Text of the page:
5 thoughts on “In Negotiations, The Pen Can be Mightier than the Mouth”
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I agree 100%!
Stellar advice! As someone who has, at one time or another ignored just about every point of it, and lived to regret those decisions, I implore everyone – junior faculty and aspiring junior faculty especially – to take every word of it to heart, even if you’re completely convinced that your institution is different, and that you’ll win points as a “team player” by giving ground on these. Young idealists, please understand, the veterans with battle scars aren’t telling you these things because they’re old and cynical, they’re telling you these things because they once were you, and ignoring this advice is how they got the scars.
I wish I had thought of including “how that is going to happen and who is going to pay.” Back when I was hired as a tenure-track faculty member (many years ago) my offer letter, including startup provisions and funds being spelled out, was signed by two administrators- neither of whom were in those positions and/or there by the time I actually arrived some months later. And, let’s just say, the new people in those positions did not feel necessarily responsible to providing things that other people had promised- after all, they hadn’t signed those agreements. (It all worked out okay in the end, but made for a stressful start up period.).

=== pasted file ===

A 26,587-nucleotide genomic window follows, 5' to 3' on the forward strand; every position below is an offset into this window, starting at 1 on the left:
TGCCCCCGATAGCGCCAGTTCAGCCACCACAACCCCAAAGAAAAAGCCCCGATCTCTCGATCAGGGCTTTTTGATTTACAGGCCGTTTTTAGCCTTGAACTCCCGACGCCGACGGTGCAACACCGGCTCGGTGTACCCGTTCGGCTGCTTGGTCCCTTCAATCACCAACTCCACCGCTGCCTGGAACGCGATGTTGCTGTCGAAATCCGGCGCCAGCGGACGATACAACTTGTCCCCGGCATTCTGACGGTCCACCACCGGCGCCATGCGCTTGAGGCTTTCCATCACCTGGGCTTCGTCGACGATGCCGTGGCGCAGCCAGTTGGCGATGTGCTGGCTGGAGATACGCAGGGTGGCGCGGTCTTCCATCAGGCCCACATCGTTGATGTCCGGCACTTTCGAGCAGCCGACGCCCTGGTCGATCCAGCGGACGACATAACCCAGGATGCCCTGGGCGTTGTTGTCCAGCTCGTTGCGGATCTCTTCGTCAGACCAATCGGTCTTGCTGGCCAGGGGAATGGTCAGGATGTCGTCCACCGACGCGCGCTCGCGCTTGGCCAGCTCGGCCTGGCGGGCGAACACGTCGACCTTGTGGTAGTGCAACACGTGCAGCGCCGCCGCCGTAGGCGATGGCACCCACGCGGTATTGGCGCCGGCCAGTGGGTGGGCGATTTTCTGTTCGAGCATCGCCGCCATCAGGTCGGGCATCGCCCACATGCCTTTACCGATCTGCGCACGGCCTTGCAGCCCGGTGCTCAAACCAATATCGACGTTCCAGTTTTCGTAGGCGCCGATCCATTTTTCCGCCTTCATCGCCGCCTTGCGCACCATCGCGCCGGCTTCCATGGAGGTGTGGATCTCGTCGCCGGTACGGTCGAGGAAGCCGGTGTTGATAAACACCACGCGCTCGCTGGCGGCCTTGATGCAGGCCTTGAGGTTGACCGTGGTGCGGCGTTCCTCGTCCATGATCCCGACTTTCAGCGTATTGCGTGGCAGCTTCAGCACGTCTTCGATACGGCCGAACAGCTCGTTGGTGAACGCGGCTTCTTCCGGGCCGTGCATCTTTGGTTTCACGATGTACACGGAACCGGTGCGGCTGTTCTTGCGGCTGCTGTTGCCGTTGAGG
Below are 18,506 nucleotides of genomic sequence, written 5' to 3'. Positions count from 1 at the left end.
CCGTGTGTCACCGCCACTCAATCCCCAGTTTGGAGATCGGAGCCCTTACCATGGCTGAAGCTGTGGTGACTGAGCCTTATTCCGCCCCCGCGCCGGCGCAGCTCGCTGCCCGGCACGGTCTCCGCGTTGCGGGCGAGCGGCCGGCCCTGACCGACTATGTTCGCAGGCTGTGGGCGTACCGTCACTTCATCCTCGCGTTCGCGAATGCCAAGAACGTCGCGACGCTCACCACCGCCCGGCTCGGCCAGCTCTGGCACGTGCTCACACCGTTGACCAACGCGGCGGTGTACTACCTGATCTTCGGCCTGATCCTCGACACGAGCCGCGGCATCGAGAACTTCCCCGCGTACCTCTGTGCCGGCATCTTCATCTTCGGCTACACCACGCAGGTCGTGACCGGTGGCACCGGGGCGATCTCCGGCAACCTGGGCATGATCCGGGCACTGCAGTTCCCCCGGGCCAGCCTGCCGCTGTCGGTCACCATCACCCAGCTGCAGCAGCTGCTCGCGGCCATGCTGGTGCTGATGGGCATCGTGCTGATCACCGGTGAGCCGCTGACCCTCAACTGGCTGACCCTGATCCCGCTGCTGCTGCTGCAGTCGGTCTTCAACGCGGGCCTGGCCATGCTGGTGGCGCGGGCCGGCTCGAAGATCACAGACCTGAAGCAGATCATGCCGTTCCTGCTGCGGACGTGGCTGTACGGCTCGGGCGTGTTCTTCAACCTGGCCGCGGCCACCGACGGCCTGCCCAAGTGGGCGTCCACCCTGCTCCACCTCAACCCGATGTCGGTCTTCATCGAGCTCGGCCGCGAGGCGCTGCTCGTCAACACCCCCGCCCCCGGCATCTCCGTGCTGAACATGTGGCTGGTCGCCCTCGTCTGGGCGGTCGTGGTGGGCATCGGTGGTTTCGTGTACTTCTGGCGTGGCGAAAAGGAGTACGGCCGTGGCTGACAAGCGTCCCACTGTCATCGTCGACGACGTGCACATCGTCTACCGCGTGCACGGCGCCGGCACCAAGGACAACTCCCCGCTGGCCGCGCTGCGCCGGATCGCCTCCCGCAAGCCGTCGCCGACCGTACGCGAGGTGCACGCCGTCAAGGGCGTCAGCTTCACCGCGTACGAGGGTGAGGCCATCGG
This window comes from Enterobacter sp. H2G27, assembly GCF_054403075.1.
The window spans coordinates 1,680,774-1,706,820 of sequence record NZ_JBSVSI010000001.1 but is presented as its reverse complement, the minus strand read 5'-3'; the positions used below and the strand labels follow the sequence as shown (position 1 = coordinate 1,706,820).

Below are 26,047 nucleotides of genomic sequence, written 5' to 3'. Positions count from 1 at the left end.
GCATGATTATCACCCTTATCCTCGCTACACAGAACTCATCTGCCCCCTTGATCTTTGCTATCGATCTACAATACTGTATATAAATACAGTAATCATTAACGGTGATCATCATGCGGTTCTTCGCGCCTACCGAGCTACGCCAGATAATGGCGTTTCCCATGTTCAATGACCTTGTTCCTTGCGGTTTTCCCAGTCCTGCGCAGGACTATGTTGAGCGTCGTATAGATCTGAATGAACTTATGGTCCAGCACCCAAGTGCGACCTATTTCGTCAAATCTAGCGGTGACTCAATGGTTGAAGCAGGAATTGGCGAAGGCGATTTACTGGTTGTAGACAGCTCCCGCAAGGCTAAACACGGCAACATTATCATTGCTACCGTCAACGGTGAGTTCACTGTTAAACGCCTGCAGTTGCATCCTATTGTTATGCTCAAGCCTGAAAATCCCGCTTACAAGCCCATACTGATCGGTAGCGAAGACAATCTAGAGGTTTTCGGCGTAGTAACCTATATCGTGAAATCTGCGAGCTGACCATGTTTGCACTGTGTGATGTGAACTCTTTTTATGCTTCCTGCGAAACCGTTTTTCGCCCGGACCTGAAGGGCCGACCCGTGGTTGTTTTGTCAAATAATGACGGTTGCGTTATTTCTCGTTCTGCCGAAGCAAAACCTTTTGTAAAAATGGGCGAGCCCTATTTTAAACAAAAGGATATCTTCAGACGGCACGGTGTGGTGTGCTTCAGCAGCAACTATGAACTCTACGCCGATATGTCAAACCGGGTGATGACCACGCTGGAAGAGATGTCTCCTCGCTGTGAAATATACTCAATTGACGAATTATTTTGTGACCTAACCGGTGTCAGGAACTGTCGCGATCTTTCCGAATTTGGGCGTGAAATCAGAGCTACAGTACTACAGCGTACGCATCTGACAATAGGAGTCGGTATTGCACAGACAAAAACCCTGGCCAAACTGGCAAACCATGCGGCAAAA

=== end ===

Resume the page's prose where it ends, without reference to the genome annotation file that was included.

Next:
I love this post and as a junior academic I will take all of it to heart.
I am curious about #2. I have zero doubt that this is true (based on my own and others’ personal experiences) but I’m wondering if you know of any studies that back it up? The study that came out a few years ago showing that academics judged men to be more competent than women when shown the exact same CV is one of the studies I circulate to allies to let them know these issues are real/not my imagination/not isolated. It would help to know if there’s a similar body of work out there about women asking for things.